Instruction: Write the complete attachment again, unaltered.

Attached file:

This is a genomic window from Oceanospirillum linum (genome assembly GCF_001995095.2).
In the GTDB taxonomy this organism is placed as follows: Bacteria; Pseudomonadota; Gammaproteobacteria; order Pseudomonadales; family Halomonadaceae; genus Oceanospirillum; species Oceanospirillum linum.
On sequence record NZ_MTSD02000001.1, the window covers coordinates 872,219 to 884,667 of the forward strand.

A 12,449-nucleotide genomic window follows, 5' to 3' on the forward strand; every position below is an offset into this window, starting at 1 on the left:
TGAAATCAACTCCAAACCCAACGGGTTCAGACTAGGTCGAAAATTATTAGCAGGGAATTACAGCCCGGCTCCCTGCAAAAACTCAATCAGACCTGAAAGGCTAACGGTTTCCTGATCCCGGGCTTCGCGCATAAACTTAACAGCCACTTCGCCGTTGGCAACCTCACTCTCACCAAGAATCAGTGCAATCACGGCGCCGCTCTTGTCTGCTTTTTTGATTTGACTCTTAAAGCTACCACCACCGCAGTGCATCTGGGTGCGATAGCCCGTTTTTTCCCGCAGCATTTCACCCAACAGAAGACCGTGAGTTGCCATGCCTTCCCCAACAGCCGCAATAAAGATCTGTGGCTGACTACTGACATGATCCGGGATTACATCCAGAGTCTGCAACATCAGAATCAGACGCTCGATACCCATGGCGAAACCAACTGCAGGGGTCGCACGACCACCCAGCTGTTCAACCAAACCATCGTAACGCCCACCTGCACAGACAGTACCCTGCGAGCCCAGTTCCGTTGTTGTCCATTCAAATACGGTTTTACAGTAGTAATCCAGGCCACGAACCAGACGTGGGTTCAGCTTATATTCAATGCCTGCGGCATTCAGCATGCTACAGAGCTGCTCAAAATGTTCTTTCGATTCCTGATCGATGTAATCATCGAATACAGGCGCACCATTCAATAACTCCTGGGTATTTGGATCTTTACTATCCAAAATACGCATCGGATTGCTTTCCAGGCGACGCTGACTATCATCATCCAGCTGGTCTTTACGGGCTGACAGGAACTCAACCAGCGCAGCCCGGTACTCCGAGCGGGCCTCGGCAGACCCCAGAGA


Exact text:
This is a genomic window from Oceanospirillum linum (genome assembly GCF_001995095.2).
In the GTDB taxonomy this organism is placed as follows: Bacteria; Pseudomonadota; Gammaproteobacteria; order Pseudomonadales; family Halomonadaceae; genus Oceanospirillum; species Oceanospirillum linum.
On sequence record NZ_MTSD02000001.1, the window covers coordinates 872,219 to 884,667 of the forward strand.

A 12,449-nucleotide genomic window follows, 5' to 3' on the forward strand; every position below is an offset into this window, starting at 1 on the left:
TGAAATCAACTCCAAACCCAACGGGTTCAGACTAGGTCGAAAATTATTAGCAGGGAATTACAGCCCGGCTCCCTGCAAAAACTCAATCAGACCTGAAAGGCTAACGGTTTCCTGATCCCGGGCTTCGCGCATAAACTTAACAGCCACTTCGCCGTTGGCAACCTCACTCTCACCAAGAATCAGTGCAATCACGGCGCCGCTCTTGTCTGCTTTTTTGATTTGACTCTTAAAGCTACCACCACCGCAGTGCATCTGGGTGCGATAGCCCGTTTTTTCCCGCAGCATTTCACCCAACAGAAGACCGTGAGTTGCCATGCCTTCCCCAACAGCCGCAATAAAGATCTGTGGCTGACTACTGACATGATCCGGGATTACATCCAGAGTCTGCAACATCAGAATCAGACGCTCGATACCCATGGCGAAACCAACTGCAGGGGTCGCACGACCACCCAGCTGTTCAACCAAACCATCGTAACGCCCACCTGCACAGACAGTACCCTGCGAGCCCAGTTCCGTTGTTGTCCATTCAAATACGGTTTTACAGTAGTAATCCAGGCCACGAACCAGACGTGGGTTCAGCTTATATTCAATGCCTGCGGCATTCAGCATGCTACAGAGCTGCTCAAAATGTTCTTTCGATTCCTGATCGATGTAATCATCGAATACAGGCGCACCATTCAATAACTCCTGGGTATTTGGATCTTTACTATCCAAAATACGCATCGGATTGCTTTCCAGGCGACGCTGACTATCATCATCCAGCTGGTCTTTACGGGCTGACAGGAACTCAACCAGCGCAGCCCGGTACTCCGAGCGGGCCTCGGCAGACCCCAGAGA